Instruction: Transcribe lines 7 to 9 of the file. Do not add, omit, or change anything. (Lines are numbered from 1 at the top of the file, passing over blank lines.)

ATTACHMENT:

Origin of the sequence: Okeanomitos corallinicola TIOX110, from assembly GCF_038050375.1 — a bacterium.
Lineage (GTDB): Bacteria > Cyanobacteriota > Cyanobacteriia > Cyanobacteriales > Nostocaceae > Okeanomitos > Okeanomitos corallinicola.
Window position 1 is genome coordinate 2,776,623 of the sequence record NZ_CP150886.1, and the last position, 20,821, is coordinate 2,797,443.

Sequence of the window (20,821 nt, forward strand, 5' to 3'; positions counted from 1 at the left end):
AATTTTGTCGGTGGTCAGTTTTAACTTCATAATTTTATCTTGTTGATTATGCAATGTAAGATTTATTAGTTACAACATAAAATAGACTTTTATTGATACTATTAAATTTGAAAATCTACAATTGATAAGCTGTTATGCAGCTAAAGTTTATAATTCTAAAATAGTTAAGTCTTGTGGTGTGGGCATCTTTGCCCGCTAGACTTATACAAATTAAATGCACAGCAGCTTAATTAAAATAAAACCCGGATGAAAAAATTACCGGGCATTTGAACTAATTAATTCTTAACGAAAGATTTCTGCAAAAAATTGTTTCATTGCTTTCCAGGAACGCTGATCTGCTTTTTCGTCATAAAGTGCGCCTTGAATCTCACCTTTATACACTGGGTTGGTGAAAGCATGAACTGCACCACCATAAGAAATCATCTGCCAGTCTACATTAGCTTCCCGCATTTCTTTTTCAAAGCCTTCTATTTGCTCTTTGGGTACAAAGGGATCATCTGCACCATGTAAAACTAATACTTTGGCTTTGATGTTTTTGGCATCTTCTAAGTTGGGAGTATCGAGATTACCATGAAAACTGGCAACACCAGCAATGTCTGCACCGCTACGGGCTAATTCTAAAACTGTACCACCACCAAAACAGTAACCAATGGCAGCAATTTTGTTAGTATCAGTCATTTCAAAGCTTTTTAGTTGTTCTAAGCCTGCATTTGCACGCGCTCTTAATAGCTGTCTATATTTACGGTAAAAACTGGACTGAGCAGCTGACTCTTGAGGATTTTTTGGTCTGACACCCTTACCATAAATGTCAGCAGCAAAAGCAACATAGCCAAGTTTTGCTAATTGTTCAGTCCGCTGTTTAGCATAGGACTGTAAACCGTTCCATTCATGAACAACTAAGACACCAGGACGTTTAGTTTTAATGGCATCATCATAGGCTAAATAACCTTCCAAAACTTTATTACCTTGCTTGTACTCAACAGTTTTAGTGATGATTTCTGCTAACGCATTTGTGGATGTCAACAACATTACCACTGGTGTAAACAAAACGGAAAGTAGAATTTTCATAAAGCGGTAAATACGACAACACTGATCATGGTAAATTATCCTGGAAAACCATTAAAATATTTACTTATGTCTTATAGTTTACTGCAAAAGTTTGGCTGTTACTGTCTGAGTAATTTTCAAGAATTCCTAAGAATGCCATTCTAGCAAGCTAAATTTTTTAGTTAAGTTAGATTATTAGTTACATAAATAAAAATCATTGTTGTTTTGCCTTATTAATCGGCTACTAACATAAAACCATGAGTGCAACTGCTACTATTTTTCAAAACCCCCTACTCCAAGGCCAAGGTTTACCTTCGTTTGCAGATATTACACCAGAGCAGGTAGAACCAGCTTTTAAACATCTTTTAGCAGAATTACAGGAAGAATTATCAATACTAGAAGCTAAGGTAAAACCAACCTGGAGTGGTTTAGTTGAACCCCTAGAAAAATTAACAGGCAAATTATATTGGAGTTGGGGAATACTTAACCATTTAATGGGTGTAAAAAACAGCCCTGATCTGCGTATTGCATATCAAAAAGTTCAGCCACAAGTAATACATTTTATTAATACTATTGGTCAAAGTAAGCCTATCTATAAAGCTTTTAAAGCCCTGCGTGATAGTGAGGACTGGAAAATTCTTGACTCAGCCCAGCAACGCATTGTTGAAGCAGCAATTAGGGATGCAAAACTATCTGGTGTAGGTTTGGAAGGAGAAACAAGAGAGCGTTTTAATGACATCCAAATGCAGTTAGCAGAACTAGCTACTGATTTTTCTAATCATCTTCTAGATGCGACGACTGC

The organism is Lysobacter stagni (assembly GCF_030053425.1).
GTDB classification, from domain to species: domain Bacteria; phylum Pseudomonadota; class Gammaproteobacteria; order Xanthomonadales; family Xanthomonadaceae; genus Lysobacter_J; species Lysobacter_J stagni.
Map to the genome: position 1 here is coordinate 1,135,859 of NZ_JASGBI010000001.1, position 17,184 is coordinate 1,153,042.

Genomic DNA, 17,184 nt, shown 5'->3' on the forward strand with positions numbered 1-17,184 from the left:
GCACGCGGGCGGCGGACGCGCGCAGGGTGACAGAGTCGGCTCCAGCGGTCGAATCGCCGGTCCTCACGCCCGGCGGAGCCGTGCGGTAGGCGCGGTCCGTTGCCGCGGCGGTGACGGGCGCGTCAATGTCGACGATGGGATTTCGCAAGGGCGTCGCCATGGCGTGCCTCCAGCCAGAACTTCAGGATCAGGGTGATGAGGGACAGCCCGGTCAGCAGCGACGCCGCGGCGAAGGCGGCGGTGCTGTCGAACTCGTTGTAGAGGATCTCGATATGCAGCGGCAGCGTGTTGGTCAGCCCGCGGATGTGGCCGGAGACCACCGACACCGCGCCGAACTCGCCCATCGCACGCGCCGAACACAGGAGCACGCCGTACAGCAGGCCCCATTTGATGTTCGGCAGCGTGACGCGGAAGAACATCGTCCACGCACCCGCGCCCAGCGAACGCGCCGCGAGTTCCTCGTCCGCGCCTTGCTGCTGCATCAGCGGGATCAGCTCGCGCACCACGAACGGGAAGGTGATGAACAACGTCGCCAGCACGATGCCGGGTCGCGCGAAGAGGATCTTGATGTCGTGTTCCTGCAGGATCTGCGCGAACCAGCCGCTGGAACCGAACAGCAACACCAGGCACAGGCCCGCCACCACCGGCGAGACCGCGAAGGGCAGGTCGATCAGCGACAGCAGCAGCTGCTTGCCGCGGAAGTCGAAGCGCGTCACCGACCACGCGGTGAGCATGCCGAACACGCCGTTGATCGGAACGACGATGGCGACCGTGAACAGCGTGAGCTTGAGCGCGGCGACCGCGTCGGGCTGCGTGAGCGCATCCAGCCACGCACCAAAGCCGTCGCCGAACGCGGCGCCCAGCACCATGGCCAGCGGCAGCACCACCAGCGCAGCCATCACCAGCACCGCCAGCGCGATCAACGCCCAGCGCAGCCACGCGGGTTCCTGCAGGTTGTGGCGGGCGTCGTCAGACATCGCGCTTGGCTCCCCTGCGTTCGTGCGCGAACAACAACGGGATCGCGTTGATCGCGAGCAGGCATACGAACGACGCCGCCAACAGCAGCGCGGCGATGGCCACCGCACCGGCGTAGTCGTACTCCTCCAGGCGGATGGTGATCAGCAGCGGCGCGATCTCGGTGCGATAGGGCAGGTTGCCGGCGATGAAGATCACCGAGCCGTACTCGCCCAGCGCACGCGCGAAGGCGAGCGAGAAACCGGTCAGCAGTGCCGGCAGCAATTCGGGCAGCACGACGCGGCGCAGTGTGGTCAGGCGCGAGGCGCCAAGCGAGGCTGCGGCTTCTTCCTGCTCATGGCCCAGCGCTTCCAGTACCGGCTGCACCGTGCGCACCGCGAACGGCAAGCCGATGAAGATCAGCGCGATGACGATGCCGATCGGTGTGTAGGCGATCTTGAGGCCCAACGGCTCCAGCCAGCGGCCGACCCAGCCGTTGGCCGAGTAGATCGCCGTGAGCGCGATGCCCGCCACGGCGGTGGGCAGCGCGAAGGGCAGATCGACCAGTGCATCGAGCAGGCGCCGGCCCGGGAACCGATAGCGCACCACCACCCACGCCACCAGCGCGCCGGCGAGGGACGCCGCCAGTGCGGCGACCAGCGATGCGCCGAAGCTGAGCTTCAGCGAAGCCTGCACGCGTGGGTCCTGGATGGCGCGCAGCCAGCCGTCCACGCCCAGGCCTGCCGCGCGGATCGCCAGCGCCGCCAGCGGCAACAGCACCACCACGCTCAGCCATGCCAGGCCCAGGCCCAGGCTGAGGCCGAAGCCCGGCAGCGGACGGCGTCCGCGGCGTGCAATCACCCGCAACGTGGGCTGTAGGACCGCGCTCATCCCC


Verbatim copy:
GTDB classification, from domain to species: domain Bacteria; phylum Pseudomonadota; class Gammaproteobacteria; order Xanthomonadales; family Xanthomonadaceae; genus Lysobacter_J; species Lysobacter_J stagni.
Map to the genome: position 1 here is coordinate 1,135,859 of NZ_JASGBI010000001.1, position 17,184 is coordinate 1,153,042.

Genomic DNA, 17,184 nt, shown 5'->3' on the forward strand with positions numbered 1-17,184 from the left: